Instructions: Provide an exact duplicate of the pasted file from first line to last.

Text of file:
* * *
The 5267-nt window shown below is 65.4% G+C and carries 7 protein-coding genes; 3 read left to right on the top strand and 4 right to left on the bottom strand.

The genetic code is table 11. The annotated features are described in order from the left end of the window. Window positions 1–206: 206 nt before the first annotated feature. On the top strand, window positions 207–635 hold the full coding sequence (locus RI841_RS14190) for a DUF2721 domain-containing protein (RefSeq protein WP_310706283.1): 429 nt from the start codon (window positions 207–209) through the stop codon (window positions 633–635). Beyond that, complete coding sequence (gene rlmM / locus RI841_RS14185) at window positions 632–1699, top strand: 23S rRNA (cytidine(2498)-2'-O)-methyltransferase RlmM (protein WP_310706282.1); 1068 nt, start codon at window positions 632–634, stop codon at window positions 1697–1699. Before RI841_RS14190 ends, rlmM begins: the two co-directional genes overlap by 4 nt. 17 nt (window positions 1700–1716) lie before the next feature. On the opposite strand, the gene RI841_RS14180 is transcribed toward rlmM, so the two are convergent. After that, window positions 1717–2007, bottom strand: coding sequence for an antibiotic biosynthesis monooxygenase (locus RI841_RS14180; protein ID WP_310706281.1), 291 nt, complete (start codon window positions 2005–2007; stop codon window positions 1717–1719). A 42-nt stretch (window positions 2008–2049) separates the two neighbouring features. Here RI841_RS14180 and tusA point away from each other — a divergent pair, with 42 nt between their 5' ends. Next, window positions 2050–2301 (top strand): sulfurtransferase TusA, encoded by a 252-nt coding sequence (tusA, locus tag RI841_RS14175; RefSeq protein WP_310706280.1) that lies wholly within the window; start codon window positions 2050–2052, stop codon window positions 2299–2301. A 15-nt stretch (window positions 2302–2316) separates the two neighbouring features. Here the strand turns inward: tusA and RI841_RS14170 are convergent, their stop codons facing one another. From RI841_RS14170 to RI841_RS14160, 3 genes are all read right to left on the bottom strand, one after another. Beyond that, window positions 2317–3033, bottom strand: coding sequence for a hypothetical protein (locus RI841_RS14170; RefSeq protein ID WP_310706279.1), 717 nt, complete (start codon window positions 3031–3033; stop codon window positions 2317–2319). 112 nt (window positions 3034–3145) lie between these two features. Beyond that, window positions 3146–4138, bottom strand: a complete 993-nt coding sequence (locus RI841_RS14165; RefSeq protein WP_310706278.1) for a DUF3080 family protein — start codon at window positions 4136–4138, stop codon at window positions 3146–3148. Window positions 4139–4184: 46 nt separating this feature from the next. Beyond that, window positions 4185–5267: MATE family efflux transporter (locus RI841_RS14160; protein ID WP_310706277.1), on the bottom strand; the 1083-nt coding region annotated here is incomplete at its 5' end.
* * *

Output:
The 5267-nt window shown below is 65.4% G+C and carries 7 protein-coding genes; 3 read left to right on the top strand and 4 right to left on the bottom strand.

The genetic code is table 11. The annotated features are described in order from the left end of the window. Window positions 1–206: 206 nt before the first annotated feature. On the top strand, window positions 207–635 hold the full coding sequence (locus RI841_RS14190) for a DUF2721 domain-containing protein (RefSeq protein WP_310706283.1): 429 nt from the start codon (window positions 207–209) through the stop codon (window positions 633–635). Beyond that, complete coding sequence (gene rlmM / locus RI841_RS14185) at window positions 632–1699, top strand: 23S rRNA (cytidine(2498)-2'-O)-methyltransferase RlmM (protein WP_310706282.1); 1068 nt, start codon at window positions 632–634, stop codon at window positions 1697–1699. Before RI841_RS14190 ends, rlmM begins: the two co-directional genes overlap by 4 nt. 17 nt (window positions 1700–1716) lie before the next feature. On the opposite strand, the gene RI841_RS14180 is transcribed toward rlmM, so the two are convergent. After that, window positions 1717–2007, bottom strand: coding sequence for an antibiotic biosynthesis monooxygenase (locus RI841_RS14180; protein ID WP_310706281.1), 291 nt, complete (start codon window positions 2005–2007; stop codon window positions 1717–1719). A 42-nt stretch (window positions 2008–2049) separates the two neighbouring features. Here RI841_RS14180 and tusA point away from each other — a divergent pair, with 42 nt between their 5' ends. Next, window positions 2050–2301 (top strand): sulfurtransferase TusA, encoded by a 252-nt coding sequence (tusA, locus tag RI841_RS14175; RefSeq protein WP_310706280.1) that lies wholly within the window; start codon window positions 2050–2052, stop codon window positions 2299–2301. A 15-nt stretch (window positions 2302–2316) separates the two neighbouring features. Here the strand turns inward: tusA and RI841_RS14170 are convergent, their stop codons facing one another. From RI841_RS14170 to RI841_RS14160, 3 genes are all read right to left on the bottom strand, one after another. Beyond that, window positions 2317–3033, bottom strand: coding sequence for a hypothetical protein (locus RI841_RS14170; RefSeq protein ID WP_310706279.1), 717 nt, complete (start codon window positions 3031–3033; stop codon window positions 2317–2319). 112 nt (window positions 3034–3145) lie between these two features. Beyond that, window positions 3146–4138, bottom strand: a complete 993-nt coding sequence (locus RI841_RS14165; RefSeq protein WP_310706278.1) for a DUF3080 family protein — start codon at window positions 4136–4138, stop codon at window positions 3146–3148. Window positions 4139–4184: 46 nt separating this feature from the next. Beyond that, window positions 4185–5267: MATE family efflux transporter (locus RI841_RS14160; protein ID WP_310706277.1), on the bottom strand; the 1083-nt coding region annotated here is incomplete at its 5' end.